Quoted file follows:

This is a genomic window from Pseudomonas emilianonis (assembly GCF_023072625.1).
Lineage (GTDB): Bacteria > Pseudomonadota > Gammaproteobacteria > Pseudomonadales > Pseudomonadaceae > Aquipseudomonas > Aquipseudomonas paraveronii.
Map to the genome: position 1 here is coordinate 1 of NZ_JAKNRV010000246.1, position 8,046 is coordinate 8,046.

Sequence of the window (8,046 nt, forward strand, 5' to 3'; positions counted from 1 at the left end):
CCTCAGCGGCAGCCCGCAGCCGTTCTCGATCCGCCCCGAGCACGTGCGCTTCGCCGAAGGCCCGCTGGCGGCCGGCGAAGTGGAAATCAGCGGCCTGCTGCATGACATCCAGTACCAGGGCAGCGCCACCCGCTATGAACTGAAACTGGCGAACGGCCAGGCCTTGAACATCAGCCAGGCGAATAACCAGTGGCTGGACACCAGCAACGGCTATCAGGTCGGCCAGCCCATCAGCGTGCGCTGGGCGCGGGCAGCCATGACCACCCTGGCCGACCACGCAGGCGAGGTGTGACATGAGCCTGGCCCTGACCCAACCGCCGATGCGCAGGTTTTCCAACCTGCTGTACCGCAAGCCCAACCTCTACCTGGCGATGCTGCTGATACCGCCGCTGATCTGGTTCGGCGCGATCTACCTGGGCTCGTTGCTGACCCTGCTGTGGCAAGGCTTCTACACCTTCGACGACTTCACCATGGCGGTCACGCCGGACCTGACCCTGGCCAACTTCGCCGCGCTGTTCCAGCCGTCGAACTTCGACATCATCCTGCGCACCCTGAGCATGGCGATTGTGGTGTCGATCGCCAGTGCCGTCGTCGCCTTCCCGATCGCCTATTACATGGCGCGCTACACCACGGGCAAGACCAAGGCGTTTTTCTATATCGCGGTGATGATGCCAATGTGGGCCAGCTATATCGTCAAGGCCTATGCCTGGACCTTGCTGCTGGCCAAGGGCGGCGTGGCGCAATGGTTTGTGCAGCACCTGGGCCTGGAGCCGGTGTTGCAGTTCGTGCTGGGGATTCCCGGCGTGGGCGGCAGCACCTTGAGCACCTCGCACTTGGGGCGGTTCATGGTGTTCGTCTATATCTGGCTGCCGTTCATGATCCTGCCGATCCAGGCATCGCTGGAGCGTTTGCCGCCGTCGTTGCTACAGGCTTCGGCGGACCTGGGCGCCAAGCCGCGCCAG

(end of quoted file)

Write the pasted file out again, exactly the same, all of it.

This is a genomic window from Pseudomonas emilianonis (assembly GCF_023072625.1).
Lineage (GTDB): Bacteria > Pseudomonadota > Gammaproteobacteria > Pseudomonadales > Pseudomonadaceae > Aquipseudomonas > Aquipseudomonas paraveronii.
Map to the genome: position 1 here is coordinate 1 of NZ_JAKNRV010000246.1, position 8,046 is coordinate 8,046.

Sequence of the window (8,046 nt, forward strand, 5' to 3'; positions counted from 1 at the left end):
CCTCAGCGGCAGCCCGCAGCCGTTCTCGATCCGCCCCGAGCACGTGCGCTTCGCCGAAGGCCCGCTGGCGGCCGGCGAAGTGGAAATCAGCGGCCTGCTGCATGACATCCAGTACCAGGGCAGCGCCACCCGCTATGAACTGAAACTGGCGAACGGCCAGGCCTTGAACATCAGCCAGGCGAATAACCAGTGGCTGGACACCAGCAACGGCTATCAGGTCGGCCAGCCCATCAGCGTGCGCTGGGCGCGGGCAGCCATGACCACCCTGGCCGACCACGCAGGCGAGGTGTGACATGAGCCTGGCCCTGACCCAACCGCCGATGCGCAGGTTTTCCAACCTGCTGTACCGCAAGCCCAACCTCTACCTGGCGATGCTGCTGATACCGCCGCTGATCTGGTTCGGCGCGATCTACCTGGGCTCGTTGCTGACCCTGCTGTGGCAAGGCTTCTACACCTTCGACGACTTCACCATGGCGGTCACGCCGGACCTGACCCTGGCCAACTTCGCCGCGCTGTTCCAGCCGTCGAACTTCGACATCATCCTGCGCACCCTGAGCATGGCGATTGTGGTGTCGATCGCCAGTGCCGTCGTCGCCTTCCCGATCGCCTATTACATGGCGCGCTACACCACGGGCAAGACCAAGGCGTTTTTCTATATCGCGGTGATGATGCCAATGTGGGCCAGCTATATCGTCAAGGCCTATGCCTGGACCTTGCTGCTGGCCAAGGGCGGCGTGGCGCAATGGTTTGTGCAGCACCTGGGCCTGGAGCCGGTGTTGCAGTTCGTGCTGGGGATTCCCGGCGTGGGCGGCAGCACCTTGAGCACCTCGCACTTGGGGCGGTTCATGGTGTTCGTCTATATCTGGCTGCCGTTCATGATCCTGCCGATCCAGGCATCGCTGGAGCGTTTGCCGCCGTCGTTGCTACAGGCTTCGGCGGACCTGGGCGCCAAGCCGCGCCAG